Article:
Ballistic missile submarines. The Ohio-class (Trident) SSBNs first entered the Navy’s fleet in 1981, with the last of 18 submarines beginning service in 1997. The Navy has converted four submarines to carry cruise missiles, and two are usually in overhaul, so the Navy operates 12 submarines equipped with Trident-2 (D-5) nuclear-armed ballistic missiles. Seven are based at Naval Base Kitsap in Washington state, and five are based at Naval Submarine Base Kings Bay in Georgia. The Navy will retain 12 operational submarines under New START, although it will reduce the number of launchers on each from 24 to 20. These submarines can remain in service for 42 years, so they will begin to retire in 2027.
The Navy is designing a new class of SSBNs to replace the aging Ohio-class boats. It had initially planned to begin deployment in 2029, but it delayed the program by two years in the fiscal year 2013 budget. As a result, the number of SSBNs in the fleet will decline to 10 for most of the 2030s. With an expected 40-year life span, these submarines would remain in the U.S. fleet through the 2075-2080 time frame. The Congressional Budget Office (CBO) has estimated that the acquisition program for the new SSBN could cost $97-102 billion, with $10-15 billion for research and development (R&D) and $87 billion for the procurement of 12 submarines.
Aircraft and cruise missiles. The Air Force currently has 20 B-2 bombers and 76 B-52 bombers. It plans to keep a maximum of 60 bombers under New START. The B-2 bombers are based at Whiteman Air Force Base in Missouri while the B-52s are located at Barksdale Air Force Base in Louisiana and Minot Air Force Base in North Dakota. The B-2 bombers first entered the fleet in 1997; the Air Force expects them to remain active until 2034 or later. The B-2 bomber can carry B61 and B83 nuclear bombs. The B-52 bomber first entered service in 1961 and is expected to remain in the fleet through 2040. The B-52 bombers can carry nuclear or conventional cruise missiles and several other conventional weapons.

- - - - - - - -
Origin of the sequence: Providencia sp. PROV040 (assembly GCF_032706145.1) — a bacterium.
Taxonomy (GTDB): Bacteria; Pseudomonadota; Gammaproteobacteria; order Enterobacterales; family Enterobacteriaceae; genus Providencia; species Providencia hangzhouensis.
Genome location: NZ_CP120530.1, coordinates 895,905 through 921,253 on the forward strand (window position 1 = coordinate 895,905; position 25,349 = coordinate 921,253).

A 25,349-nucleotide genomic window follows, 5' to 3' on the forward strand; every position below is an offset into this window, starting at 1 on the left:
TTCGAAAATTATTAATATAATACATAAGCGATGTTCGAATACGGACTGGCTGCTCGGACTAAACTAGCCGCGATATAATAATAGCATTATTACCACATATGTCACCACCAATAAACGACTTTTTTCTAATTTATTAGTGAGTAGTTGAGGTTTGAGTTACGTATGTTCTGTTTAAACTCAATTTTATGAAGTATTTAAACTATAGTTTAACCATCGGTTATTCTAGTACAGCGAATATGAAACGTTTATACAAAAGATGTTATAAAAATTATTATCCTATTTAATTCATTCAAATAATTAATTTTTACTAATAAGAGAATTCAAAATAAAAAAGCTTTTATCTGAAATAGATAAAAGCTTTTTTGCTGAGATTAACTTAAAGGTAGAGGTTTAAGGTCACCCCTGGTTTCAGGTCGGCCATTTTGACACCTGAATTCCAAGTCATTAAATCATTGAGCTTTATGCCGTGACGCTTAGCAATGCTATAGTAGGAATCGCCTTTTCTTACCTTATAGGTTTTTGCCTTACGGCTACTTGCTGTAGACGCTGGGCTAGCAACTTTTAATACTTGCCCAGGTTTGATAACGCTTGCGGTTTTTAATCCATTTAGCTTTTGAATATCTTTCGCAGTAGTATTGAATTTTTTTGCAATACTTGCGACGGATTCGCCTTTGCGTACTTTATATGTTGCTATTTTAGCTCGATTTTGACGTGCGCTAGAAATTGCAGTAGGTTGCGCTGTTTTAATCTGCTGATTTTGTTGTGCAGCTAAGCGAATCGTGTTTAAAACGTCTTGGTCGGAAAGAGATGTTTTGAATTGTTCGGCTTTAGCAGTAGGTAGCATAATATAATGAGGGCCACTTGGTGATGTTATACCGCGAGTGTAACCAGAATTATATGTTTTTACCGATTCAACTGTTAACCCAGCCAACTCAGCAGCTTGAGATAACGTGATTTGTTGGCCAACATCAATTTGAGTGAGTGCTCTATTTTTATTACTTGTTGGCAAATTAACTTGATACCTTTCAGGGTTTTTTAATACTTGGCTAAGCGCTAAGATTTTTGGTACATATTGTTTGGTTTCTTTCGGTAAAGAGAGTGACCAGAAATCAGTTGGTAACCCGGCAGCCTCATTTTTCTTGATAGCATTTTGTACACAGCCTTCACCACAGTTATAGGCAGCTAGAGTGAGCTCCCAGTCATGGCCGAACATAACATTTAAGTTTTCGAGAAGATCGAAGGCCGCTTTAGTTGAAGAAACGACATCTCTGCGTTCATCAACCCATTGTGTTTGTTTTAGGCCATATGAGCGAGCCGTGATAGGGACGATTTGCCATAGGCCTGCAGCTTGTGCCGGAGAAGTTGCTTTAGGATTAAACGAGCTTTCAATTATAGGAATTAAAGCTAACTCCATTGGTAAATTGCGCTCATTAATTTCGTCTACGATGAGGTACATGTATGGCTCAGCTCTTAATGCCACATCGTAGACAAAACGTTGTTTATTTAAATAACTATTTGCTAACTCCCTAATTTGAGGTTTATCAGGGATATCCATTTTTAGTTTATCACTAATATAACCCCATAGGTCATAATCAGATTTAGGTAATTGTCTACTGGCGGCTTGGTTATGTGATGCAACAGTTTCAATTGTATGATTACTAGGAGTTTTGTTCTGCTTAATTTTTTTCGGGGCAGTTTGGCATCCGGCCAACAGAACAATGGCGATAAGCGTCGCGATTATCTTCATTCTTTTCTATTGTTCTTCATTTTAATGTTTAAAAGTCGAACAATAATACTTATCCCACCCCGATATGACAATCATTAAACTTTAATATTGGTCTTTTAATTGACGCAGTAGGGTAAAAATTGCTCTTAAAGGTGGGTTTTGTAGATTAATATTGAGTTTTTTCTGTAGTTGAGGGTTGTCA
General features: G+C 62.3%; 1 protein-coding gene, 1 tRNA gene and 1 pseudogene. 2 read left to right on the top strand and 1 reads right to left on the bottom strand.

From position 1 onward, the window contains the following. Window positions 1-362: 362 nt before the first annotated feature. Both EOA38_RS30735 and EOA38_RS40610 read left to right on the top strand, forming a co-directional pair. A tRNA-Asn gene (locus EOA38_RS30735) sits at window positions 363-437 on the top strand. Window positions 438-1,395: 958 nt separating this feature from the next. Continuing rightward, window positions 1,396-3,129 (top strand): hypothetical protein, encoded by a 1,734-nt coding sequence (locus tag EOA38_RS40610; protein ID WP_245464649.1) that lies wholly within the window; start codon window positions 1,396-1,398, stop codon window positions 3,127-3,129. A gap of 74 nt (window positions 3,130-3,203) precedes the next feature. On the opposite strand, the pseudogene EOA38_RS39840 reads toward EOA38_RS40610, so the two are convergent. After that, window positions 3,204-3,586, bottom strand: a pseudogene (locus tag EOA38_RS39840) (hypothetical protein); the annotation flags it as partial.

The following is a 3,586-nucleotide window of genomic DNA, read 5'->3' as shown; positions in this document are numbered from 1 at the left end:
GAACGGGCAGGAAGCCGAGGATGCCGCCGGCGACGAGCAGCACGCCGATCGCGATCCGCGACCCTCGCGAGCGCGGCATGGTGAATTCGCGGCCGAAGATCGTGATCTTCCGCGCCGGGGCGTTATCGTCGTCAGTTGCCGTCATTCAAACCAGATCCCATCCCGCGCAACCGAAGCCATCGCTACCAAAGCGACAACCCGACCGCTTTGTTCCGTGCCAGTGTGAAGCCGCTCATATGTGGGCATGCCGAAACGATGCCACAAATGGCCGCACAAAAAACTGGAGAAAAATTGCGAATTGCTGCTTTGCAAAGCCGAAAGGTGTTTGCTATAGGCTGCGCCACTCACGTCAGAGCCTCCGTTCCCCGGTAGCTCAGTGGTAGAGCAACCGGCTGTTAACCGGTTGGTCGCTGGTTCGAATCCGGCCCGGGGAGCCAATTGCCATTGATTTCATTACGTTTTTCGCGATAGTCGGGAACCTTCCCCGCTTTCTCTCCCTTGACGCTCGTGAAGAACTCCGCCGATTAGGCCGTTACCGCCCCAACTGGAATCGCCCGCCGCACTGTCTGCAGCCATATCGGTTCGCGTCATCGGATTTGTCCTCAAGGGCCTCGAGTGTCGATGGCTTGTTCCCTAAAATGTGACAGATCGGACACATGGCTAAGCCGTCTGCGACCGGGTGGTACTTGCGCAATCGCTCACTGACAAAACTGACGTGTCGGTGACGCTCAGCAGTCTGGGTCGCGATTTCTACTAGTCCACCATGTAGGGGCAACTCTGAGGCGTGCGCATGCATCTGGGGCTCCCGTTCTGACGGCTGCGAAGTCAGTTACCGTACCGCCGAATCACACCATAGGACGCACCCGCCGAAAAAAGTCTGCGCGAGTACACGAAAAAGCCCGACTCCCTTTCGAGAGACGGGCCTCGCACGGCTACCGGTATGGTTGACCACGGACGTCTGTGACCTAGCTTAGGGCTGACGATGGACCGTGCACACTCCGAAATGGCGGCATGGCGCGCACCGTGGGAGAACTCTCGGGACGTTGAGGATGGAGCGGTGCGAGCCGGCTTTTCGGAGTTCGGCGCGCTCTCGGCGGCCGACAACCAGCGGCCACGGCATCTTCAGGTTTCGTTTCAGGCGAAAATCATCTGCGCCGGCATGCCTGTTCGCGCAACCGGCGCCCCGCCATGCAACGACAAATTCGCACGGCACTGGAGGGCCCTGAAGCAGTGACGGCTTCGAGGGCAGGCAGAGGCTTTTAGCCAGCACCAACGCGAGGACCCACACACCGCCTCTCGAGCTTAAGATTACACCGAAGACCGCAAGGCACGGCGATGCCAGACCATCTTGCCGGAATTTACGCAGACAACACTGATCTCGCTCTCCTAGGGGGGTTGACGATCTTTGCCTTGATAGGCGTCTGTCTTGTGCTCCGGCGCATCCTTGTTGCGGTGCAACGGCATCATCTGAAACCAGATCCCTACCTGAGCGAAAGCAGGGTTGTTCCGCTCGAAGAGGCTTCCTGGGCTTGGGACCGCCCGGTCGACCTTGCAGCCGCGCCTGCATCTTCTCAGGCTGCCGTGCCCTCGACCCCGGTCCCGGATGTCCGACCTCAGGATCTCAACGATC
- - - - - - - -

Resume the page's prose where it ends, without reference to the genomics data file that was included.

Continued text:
The Air Force has initiated a life extension program (LEP) for the nuclear-armed cruise missile and plans to sustain this system through 2030. It is also pursuing the development of an advanced, long-range, standoff cruise missile that will replace the existing cruise missile after 2030. Although the Air Force has not released data on the total cost of this system, current budget documents indicate that it will spend $1 billion on R&D through 2018.
The Air Force also plans to develop a new bomber, primarily to conduct long-range conventional missions in areas where adversaries are expected to operate sophisticated air defense systems. The Air Force plans to procure 80-100 bombers, with the first expected to enter service around 2025 at an estimated procurement cost of $550 million for each bomber, and to equip the bomber with nuclear weapons as B-52 and B-2 bombers retire from the fleet.
Land-based ballistic missiles. The Air Force first deployed Minuteman III ICBMs in 1970. It currently deploys 450 of these missiles, with 150 missiles at each of three bases, in North Dakota, Wyoming, and Montana. Under New START, the Air Force will likely retain 400-420 ICBMs at those three bases, with each missile carrying a single warhead. The Air Force has recently upgraded the missiles so that they can remain in service through 2030 and is studying options for a follow-on missile for deployment after 2030. If it decides to buy a new missile, procurement could begin in the mid-2020s and would overlap with the Navy’s new SSBN program and the Air Force’s new heavy bomber program. As an alternative, the Air Force could decide to continue to invest in programs that would sustain and maintain the existing Minuteman III ICBMs.